GuitarsInTheClassroomCOLOR_WebWhat is an Anchor Song, you may be asking?

If you are guessing that it is NOT a song about anchoring a boat, you are correct.

In GITC language, an Anchor Song is one that you know so well that you can sing it by heart.

In fact, you know it so well that you can HEAR and anticipate where a chord needs to change in order to support the familiar melody.

Some Anchor Songs have no chord changes at all. You can sing them with the Open G chord alone. Most can be played with just that Open G chord and a 1 finger C note (index finger, second string, first fret).

We call  these simple songs “Anchor Songs” because YOU are anchored in their melodies and lyrics.

This empowers you to confidently sing, strum, and then write new lyrics to that familiar melody and rhythm and to learn to play and sing the song without looking at your hands. Teachers find this important when they want to lead a song without losing eye contact with their students.

Chances are better that if you write new lyrics to an Anchor Song, you will also choose to compose lyrics that fit snugly into the song’s poetic meter. Here is a good example of that:

A                                       E

Skip, skip, skip to my lou! Skip, skip, skip to my lou !

A                                     E                            A

Skip, skip, skip to my lou! Skip to my Lou my darlin’.

A                                  Esum3-3-6

One plus two is three. Two plus three is five.

A                                  E                    A

Three plus three is six.  We can do ad-dition!

So here is a list of popular Anchor Songs that teachers around the US have generated. Among the titles, please see if you can find a few that are actual anchors for you, personally. Once you choose one, the next step will be to understand what type of learning it stimulates and how to apply that to a specific kind of learning task.  I will address this in a new blog next week by telling you about Song Forms.

Bill Grogan’s Goat


Buffalo Gals


Comin’ Around the Mountain

De Colores

Do Lord (Remember Me)

Down by the Riverside

Fish and Chips and Vinegar

Get On Board

Green Grass Grows All Around

He’s Got the Whole World

Here We Go Looby Lou

Hole in the Bottom of the Sea

Hot Cross Buns

Hush Little Baby

I’m On My Way to Freedom Land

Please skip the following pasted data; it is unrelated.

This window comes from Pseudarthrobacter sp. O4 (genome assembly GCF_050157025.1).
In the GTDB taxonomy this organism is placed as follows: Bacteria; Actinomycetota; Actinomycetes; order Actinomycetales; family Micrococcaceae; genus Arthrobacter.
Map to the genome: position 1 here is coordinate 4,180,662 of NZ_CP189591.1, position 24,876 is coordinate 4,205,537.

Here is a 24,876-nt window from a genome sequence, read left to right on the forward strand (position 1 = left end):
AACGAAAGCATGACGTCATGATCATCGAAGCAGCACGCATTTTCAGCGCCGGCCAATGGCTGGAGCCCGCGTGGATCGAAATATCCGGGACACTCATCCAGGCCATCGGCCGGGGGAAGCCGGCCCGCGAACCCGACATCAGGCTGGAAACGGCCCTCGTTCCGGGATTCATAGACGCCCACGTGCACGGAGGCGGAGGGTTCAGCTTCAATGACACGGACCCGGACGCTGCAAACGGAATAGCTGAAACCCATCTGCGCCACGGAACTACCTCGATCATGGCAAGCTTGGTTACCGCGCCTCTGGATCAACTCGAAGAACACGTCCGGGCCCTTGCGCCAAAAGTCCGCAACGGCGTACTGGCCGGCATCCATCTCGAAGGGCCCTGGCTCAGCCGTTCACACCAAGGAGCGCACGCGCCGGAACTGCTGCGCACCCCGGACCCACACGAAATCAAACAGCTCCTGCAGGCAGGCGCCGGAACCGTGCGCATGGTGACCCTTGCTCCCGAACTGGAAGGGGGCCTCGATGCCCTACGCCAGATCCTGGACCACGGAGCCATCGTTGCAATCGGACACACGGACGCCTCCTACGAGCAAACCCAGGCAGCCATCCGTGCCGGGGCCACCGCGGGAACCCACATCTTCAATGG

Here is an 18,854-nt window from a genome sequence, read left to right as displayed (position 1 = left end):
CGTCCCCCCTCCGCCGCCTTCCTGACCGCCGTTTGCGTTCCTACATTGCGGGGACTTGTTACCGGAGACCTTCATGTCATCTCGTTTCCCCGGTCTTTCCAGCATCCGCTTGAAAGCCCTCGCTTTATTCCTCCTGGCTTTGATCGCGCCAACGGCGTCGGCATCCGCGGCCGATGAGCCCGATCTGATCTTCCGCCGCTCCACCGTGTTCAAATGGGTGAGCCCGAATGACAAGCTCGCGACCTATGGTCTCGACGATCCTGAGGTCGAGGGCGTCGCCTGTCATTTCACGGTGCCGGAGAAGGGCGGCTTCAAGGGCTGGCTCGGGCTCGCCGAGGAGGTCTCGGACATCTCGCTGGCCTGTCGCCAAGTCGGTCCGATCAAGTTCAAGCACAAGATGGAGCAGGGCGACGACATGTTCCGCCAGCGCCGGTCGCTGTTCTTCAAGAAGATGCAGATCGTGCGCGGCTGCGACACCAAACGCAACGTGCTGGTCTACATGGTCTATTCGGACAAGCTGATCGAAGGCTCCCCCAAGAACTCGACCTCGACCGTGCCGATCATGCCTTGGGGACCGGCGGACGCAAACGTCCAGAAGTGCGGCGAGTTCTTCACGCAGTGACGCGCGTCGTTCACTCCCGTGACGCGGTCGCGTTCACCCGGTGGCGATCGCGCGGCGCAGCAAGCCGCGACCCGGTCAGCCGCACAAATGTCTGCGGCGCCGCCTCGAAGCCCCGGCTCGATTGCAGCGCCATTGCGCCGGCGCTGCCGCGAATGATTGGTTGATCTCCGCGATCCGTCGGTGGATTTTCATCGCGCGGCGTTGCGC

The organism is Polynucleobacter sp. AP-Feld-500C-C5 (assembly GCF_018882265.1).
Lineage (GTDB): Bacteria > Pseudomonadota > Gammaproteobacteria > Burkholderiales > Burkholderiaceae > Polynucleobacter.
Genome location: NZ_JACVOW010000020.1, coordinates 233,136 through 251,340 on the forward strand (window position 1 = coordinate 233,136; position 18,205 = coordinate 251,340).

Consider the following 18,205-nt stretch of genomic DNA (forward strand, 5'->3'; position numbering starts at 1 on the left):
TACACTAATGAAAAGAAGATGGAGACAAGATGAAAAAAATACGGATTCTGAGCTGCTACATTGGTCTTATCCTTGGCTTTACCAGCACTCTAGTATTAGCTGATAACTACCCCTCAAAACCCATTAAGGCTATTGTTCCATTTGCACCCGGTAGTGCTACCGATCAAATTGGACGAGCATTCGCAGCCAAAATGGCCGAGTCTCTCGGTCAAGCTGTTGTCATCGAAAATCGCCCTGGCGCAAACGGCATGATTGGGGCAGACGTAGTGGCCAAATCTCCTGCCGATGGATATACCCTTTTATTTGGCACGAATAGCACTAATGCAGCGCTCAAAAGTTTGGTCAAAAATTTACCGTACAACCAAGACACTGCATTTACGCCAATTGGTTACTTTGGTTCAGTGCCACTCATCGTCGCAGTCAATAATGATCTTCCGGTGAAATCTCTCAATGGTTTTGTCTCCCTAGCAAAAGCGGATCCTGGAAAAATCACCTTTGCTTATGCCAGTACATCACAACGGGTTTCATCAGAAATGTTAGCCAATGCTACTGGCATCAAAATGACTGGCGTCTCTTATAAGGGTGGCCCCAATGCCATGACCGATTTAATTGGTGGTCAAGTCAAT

I’ve Been Working on the Railroad


Little Liza Jane

London Bridges

Make New Friends

Mama Don’t Allow

Mary Had a Little Lamb

Miss Lucy Had a Baby

Miss Mary Mack

Old Joe Clark

Old MacDonald Had a Farm

Over the River

Paw Paw Patch

Row, Row, Row Your  Boat

Shortenin’ Bread

Skip to my Lou

Sweet Betsey from Pike

Swing Low Sweet Chariot

Tell Me Why

The Alphabet Song

The Bear Went Over The Mountain

The Itsy Bitsy spider

The More We Get Together

The Other Day I Met a Bear

The Riddle Song

There’s a Hole in the Bucket

This Little Light of Mine

This Old Man

Turkey in the Straw

Twinkle, Twinkle, Little Star

What Do We Do on a Farm?

Wheels on the Bus

When the Saints Go Marching In

You will find many but not all of the anchor songs among those in the Educator’s Songbook on our Teacher Downloads page here at the website.

If you’d like some rationale and step by step directions for songwriting with your students, here is a powerpoint to help sequence the experience. It also explains how songwriting can help your students learn with the Common Core Content Standards and 21st Century Skills such as creativity, critical thinking, collarboration and communication.

I will create a new Anchor Songbook for us soon so everything is in one place, classified by song form type, and given in both Open G and Standard Tuning.

Thanks for bringing your creativity to the forefront by teaching through music to make learning more joyful, artful and effective!

With gratitude,


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